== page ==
The marketing term that has been banished round for some time is ‘content’, and how ‘it is king’, and this will continue to be the case in 2015. There’s never been a more valuable time for brands to create and post content whether that’s a photo, a video or a status update which is interesting, shareable, creates awareness, is fun and of high quality. That’s why brands will invest money in developing this content whether that’s in house designers or outsourcing it to agencies.

Real Time Marketing (RTM) is the REAL Deal

More brands are now taking the opportunity to exploit internet trends and popular news stories with creative and humorous content. I’ll take you back to the summer when Apples ‘Bendgate’ was in full flight, and brands quickly jumped on the bandwagon. This is a classic example of a news story creating a massive influx of hilarity and fun from brands. I’ve previously written about how Real Time Marketing is the way to go as it illustrates to a brands audience that they’re current and at the same time keeping an eager eye on what’s going on in the news. I fully see more brands allocating time and money to creating great RTM campaigns in the year to come.

Of course, RTM isn’t always the best strategy to take as if you, and your competitors are all doing it, it doesn’t make it unique anymore. Thus it’s very important to have the first mover advantage of getting there before anymore else and getting something out quickly. However, always be aware that misfortune could happen to anyone…so it was Apple one day, it could easily be you another day…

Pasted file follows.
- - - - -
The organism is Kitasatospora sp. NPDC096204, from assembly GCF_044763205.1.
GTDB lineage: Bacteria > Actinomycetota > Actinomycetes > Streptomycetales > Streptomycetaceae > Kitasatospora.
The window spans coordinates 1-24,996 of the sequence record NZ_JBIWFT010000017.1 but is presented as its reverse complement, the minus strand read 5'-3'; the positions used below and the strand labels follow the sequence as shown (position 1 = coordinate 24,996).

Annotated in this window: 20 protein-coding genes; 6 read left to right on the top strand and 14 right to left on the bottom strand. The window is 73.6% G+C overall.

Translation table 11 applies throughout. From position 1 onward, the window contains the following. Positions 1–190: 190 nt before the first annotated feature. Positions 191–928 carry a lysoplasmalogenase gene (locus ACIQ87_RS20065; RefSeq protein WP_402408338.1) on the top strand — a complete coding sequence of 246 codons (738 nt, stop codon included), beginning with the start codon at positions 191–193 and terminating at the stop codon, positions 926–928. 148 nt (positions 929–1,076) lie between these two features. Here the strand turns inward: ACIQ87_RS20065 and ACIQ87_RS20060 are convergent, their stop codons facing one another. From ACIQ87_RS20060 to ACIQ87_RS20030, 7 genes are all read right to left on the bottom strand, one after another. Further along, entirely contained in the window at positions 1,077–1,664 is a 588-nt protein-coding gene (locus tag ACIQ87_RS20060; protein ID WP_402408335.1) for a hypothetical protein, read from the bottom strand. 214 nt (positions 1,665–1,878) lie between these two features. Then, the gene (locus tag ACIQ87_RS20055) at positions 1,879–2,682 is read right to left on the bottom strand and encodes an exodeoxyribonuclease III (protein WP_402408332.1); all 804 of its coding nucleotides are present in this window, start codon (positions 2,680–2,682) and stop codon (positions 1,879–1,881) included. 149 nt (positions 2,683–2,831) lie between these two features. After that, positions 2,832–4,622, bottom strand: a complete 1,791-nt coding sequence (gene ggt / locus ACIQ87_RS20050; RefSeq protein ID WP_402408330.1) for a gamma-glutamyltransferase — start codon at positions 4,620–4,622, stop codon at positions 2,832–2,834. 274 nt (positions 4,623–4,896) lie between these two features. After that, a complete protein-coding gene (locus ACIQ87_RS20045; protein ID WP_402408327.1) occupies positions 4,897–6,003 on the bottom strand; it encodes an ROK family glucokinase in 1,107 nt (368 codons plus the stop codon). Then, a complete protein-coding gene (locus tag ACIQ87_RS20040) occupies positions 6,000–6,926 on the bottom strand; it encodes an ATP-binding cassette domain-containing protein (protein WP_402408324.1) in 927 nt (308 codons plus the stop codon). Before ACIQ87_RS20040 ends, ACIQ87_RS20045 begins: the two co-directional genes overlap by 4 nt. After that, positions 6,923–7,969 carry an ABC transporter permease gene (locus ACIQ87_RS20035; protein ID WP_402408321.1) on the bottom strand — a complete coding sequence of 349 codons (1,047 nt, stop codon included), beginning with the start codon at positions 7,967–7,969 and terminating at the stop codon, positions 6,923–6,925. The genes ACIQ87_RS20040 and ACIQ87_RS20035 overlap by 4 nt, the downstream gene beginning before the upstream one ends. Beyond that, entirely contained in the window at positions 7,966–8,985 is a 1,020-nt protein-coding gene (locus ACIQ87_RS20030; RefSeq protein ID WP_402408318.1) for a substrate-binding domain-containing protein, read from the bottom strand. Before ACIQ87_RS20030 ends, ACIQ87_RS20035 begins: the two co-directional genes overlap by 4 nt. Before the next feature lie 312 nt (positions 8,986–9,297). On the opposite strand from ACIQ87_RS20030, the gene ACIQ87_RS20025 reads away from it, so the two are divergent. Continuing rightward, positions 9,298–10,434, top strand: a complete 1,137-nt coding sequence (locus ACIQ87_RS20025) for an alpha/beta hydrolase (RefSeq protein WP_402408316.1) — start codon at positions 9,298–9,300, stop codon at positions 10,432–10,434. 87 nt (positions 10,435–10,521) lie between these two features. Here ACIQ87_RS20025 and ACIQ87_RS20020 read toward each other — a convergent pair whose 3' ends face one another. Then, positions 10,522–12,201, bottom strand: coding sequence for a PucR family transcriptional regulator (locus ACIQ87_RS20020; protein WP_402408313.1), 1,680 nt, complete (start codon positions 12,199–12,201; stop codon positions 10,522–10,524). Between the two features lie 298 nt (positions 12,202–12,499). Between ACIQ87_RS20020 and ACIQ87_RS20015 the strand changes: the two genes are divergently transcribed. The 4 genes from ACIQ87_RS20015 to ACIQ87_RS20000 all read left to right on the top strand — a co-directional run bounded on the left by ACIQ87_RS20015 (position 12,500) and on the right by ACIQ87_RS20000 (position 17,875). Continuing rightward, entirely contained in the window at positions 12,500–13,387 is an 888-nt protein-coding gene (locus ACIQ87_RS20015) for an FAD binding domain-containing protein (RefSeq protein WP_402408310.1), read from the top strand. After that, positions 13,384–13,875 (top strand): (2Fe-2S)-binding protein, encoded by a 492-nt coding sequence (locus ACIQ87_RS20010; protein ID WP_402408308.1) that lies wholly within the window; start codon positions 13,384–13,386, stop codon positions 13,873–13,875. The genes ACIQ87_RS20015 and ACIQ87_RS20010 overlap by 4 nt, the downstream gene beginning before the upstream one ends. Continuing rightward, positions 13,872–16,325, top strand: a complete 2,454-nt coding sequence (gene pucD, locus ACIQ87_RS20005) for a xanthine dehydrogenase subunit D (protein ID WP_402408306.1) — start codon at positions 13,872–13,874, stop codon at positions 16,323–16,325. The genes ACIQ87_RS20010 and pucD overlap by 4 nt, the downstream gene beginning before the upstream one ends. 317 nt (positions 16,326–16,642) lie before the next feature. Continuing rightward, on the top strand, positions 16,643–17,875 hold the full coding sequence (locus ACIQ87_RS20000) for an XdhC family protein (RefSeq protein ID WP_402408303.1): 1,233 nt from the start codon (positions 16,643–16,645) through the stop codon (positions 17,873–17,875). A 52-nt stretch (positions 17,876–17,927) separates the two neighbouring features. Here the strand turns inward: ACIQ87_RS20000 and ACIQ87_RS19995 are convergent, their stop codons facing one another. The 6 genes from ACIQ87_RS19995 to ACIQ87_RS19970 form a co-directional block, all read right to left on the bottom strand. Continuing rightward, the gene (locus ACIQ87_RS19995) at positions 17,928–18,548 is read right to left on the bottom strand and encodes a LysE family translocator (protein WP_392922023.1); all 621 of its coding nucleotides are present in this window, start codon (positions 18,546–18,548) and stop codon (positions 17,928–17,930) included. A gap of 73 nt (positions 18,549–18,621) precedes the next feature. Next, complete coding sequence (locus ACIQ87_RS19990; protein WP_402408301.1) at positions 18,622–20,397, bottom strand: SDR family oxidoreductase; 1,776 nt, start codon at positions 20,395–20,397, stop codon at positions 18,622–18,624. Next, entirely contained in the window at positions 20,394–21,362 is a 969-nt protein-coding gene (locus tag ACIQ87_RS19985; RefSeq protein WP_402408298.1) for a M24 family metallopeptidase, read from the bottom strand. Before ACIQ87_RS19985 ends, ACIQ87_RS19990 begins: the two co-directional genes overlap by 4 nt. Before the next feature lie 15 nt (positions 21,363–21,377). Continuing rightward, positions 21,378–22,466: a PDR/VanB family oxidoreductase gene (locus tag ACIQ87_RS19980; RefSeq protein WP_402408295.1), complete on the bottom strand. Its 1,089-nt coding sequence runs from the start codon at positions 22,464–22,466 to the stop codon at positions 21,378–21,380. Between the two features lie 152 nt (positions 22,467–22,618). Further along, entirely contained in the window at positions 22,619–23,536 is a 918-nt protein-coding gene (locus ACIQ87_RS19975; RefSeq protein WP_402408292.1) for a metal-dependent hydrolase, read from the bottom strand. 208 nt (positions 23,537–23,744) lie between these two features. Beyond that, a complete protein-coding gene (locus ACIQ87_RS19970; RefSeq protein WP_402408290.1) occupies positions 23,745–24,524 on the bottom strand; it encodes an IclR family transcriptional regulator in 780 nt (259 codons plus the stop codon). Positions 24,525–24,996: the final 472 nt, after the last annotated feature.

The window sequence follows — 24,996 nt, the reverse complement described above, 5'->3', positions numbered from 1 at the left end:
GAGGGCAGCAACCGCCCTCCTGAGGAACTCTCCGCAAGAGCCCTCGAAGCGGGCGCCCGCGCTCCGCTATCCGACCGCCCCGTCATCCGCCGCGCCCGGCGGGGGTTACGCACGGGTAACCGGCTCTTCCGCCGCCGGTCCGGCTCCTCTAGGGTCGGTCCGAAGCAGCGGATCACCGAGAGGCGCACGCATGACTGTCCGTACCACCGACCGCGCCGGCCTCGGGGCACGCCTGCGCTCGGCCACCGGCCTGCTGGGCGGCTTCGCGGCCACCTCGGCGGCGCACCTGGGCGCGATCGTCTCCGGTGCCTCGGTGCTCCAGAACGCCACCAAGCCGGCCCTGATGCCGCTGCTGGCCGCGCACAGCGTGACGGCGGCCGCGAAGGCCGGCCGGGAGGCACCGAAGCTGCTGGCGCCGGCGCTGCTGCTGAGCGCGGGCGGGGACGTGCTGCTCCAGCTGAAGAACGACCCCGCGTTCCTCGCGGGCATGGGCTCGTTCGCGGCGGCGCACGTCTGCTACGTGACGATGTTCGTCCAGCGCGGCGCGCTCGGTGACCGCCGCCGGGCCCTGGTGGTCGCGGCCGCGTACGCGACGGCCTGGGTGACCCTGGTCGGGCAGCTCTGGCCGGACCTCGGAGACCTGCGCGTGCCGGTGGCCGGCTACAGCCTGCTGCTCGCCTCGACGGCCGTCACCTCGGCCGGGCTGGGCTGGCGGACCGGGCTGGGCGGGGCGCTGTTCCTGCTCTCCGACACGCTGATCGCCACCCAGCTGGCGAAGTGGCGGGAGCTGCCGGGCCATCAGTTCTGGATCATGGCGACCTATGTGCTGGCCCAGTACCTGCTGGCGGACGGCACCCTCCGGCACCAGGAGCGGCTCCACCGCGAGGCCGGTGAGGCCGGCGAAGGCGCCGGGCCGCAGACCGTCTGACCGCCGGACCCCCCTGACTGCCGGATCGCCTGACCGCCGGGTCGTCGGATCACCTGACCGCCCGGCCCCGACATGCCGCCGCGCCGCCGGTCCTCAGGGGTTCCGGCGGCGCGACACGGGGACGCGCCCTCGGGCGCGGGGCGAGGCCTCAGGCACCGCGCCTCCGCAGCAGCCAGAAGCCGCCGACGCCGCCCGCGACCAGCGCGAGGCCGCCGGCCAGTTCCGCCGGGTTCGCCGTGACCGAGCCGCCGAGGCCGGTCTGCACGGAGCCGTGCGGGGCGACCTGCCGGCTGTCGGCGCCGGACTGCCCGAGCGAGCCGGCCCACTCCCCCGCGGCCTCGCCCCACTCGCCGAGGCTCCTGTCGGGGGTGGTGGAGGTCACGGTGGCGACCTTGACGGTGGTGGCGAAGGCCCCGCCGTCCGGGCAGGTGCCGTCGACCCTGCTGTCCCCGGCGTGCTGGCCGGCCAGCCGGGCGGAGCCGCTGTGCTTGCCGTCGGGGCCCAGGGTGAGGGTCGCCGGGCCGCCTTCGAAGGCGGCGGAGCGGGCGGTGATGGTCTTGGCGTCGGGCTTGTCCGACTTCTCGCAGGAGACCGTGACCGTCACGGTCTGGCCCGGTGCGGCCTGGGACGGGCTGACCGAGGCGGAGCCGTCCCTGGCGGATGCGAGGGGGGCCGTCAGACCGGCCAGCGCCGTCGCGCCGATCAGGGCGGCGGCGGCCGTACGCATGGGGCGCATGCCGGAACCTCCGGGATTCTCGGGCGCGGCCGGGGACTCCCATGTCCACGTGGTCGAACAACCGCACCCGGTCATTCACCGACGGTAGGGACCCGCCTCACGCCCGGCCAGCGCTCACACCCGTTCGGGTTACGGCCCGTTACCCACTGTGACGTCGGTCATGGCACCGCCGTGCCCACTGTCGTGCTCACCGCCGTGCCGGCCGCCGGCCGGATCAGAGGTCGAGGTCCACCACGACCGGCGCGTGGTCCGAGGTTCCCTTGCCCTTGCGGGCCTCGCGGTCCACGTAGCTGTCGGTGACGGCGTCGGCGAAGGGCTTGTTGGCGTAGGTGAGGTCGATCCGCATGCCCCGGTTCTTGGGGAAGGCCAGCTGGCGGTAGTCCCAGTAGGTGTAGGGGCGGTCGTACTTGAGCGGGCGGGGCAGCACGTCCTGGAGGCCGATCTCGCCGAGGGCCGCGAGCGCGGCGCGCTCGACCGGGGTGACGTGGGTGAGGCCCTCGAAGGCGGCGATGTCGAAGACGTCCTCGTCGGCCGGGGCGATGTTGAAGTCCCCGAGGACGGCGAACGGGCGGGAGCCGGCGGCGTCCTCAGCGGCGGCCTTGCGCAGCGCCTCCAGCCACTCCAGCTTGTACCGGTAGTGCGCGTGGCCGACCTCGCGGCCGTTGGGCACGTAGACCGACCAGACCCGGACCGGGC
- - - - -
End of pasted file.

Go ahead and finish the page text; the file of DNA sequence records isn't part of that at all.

Storytelling

When we say storytelling we aren’t about to tell you a fariytale…or maybe we are depending on the brand, but this is how brands can differentiate themselves by telling us a story of their brand or campaign. Take for instance John Lewis’ successful Monty the Penguin Christmas advert. This told us the romantic story of Monty and Mabel the penguins and their search for love and to spend Christmas together. These stories add emotion to us as viewers and in some cases make us relate with the narrative…maybe the love side, not being a penguin! Having a great story behind how your brand started or your campaign attracts the audience and creates fantastic social media content!

Personalisation

Brands more than ever are not trying to just post content that is targeted at the masses, but now is aimed at niche and specific people who can then in turn relate to it. The upcoming year will see brands trying to be much more personal with their activities. Obviously this won’t mean posting 100,000 different Twitter status’ for 100,000 followers, but a greater number of posts will target a brands audience. This comes hand in hand with big data and analysing a brands audience, as when they can see who their audience is, personalisation becomes easier.

There’s a lot of Talk about Chat Apps

One thing I’ve noticed over the past year is how much chat apps such as WhatsApp and We Chat have grown, and 2015 won’t see this stop. However, brands haven’t really exploited them yet, maybe because of their nature, but I’d be excited to see how brands in 2015 will use these as the apps audience base grows.

A New Social Network? Is it needed?